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  • November 5, 2015

Fully Transparent Java Objects in Nashorn

Nashorn's JSAdapter is a powerful tool for handling Java objects in JavaScript with full transparency. It can be used to wrap Java objects and add new properties and behaviour.

For example:

var Date = Java.type('java.time.LocalDate')

function wrapDate(d) {
    return new JSAdapter() {
        __get__: function(name) {
            if (name === 'yesterday') {
                return d.minusDays(1)
            }
            return d[name]
        }
    }
}

var now = wrapDate(Date.now())

When executed, this script will wrap the Date object representing the current moment in time in a JSAdapter that will, as soon as any property access to the wrapped object is attempted, invoke its __get__ function. If the property's name is one of those the adapter understands (here, yesterday), the appropriate value will be returned.

jjs> load('yesterday.js')
jjs> print(now.yesterday)
2015-11-04

All other properties are retrieved from the wrapped object.

But these examples indicate that the wrapping is not entirely perfect yet:

jjs> print(now)
<shell>:1 TypeError: [object JSAdapter] has no such function "toString"
jjs> print(now.lengthOfMonth())
<shell>:1 TypeError: [object JSAdapter] has no such function "lengthOfMonth"

The wrapper is an object in its own right that only forwards those requests to the wrapped object that it is told to forward.

What is needed here to make the wrapper fully transparent is a default case - like the one added for properties - that forwards all method calls to the wrapped Java object. The case is slightly more complicated than property lookups because the receiver and arguments need to be treated correctly.

Here is an idiom that can be used for transparent call forwarding:

function wrapDate(d) {
    return new JSAdapter() {
        ...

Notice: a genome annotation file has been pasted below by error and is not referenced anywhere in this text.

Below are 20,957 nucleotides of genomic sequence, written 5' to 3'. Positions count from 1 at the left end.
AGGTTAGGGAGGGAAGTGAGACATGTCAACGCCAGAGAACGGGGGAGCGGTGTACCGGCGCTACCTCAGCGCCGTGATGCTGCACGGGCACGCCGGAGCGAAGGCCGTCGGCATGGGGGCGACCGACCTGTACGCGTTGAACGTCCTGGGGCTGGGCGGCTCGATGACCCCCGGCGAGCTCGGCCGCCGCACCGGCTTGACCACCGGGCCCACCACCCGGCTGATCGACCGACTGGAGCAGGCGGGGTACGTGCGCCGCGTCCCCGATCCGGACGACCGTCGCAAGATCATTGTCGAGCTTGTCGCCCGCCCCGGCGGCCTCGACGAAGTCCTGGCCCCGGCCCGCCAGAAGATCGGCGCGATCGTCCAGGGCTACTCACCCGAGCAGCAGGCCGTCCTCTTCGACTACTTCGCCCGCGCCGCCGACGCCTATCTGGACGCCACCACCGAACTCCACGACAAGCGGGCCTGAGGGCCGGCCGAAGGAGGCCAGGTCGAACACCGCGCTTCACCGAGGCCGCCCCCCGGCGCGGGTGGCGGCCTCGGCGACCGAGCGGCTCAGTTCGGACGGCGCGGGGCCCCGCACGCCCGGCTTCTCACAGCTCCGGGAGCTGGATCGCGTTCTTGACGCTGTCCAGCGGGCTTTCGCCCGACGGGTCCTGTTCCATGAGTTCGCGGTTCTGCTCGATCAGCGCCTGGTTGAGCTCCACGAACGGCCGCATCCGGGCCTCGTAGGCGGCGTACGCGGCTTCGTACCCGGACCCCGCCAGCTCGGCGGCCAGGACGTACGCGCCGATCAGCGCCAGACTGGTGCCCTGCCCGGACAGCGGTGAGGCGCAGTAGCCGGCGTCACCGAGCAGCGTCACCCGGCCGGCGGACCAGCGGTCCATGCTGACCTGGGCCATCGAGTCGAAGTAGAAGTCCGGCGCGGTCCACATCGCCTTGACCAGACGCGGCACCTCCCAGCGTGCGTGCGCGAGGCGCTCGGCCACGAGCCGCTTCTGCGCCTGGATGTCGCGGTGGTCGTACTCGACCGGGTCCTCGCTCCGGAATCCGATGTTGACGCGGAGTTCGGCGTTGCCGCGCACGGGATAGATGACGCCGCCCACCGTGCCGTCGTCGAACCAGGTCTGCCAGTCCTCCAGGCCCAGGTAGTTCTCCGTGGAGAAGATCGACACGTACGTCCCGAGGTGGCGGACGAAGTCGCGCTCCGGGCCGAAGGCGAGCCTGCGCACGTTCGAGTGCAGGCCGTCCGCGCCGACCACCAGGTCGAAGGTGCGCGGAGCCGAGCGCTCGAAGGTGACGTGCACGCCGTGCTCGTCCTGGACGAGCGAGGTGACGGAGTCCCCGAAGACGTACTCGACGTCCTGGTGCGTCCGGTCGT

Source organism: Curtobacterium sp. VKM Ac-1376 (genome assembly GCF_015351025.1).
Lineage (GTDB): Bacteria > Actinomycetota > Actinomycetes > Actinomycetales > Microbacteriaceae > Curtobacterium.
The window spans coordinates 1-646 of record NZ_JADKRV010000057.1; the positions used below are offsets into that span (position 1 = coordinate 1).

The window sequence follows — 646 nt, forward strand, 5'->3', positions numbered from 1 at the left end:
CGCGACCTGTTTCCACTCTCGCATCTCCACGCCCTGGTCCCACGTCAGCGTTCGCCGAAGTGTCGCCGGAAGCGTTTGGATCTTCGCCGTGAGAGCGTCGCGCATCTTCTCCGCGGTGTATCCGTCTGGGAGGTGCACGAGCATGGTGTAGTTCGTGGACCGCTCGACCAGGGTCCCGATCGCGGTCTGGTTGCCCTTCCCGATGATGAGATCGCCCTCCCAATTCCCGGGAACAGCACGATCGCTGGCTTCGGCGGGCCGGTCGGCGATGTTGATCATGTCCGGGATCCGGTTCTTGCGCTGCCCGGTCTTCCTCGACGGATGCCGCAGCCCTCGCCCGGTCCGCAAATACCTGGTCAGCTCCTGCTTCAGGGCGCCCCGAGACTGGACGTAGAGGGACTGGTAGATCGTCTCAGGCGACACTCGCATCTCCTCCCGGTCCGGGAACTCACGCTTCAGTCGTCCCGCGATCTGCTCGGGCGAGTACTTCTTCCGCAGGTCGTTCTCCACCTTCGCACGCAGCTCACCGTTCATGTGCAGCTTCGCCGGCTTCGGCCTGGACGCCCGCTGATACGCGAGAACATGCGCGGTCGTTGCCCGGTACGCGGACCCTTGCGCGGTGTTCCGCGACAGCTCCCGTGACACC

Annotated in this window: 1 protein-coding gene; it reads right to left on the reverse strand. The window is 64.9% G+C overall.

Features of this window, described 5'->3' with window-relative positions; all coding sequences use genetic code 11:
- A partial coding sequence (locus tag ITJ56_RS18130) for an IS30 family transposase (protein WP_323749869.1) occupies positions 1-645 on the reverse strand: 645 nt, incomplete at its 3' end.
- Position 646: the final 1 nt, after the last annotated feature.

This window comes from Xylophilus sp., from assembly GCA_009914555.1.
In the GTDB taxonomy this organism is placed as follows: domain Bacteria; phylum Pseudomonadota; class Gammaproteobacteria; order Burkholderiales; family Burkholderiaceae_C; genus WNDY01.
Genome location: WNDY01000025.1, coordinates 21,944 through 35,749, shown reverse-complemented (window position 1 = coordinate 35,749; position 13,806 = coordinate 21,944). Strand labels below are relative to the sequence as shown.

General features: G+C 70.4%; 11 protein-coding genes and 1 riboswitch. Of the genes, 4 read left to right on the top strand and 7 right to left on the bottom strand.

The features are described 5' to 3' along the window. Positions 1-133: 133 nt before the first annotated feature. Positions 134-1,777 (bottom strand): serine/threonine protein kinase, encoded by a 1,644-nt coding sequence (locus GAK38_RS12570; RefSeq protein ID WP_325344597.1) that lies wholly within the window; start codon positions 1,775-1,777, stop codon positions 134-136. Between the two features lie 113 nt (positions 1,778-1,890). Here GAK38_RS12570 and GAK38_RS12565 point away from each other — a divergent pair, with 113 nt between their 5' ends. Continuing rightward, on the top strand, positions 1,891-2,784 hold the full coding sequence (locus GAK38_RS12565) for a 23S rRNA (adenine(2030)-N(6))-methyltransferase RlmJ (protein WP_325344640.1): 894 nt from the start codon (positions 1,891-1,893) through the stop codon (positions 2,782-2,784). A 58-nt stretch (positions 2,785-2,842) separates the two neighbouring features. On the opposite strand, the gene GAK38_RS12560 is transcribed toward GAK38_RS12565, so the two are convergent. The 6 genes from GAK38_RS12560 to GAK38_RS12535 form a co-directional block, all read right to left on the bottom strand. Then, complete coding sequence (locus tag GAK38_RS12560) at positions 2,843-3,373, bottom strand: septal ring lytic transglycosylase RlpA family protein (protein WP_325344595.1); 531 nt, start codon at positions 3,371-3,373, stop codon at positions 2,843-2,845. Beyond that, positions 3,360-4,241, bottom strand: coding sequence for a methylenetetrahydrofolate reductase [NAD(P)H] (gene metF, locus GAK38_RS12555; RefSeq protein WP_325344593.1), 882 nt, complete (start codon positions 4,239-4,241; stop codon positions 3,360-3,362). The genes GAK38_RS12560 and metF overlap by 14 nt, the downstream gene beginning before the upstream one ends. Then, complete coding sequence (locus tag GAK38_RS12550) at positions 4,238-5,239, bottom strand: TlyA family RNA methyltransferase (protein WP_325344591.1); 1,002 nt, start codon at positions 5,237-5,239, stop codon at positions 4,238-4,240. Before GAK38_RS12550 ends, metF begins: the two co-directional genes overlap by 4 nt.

__call__: function() {
            var args = [d].concat(Array.prototype.slice.call(arguments, 1)
            return Function.call.apply(d[arguments[0]], args)
        }
    }
}

These two lines of highly reflective JavaScript achieve the desired functionality. Each JavaScript function has an implicit local variable,
arguments, that holds all arguments passed to the current activation of the function. This arguments array is used in two places here.

In the first line, the actual call arguments are extracted from the array. The first element in arguments is the name of the called method: this is not needed in the arguments. The receiver, however, is needed, and it is prepended to the arguments by means of calling concat.

In the second line, the idiom applies the Function.call function to actually perform the call. The object representing the method to be called is retrieved from the wrapped object by means of a property lookup - recall that the first element in the arguments variable is the name of the called method. The arguments, including the receiver object, are already present in args.

With this, wrapping is transparent:

jjs> print(now)
2015-11-05
jjs> print(now.lengthOfMonth())
30
jjs> print(now.yesterday)
2015-11-04

An example illustrating the transparent forwarding idiom is contained in the JDK 9 Nashorn sources, in samples/jsadapter-fallthrough.js.

Join the discussion

Comments ( 1 )
  • will Monday, January 4, 2016

    Very nice. The trick here is will this wrapper also work on popular browsers? The best use-case I can think of for this tool is to back-stop a HTML GUI front-end via a browser or something like WebKit on a mobile.

    Since it looks like (almost all) browsers won't be supporting Java via NPAPI in the near future, what's the strategy for running Java over the web/browsers? Is there a 'competitive' HTML5 Java based browser in the wings?


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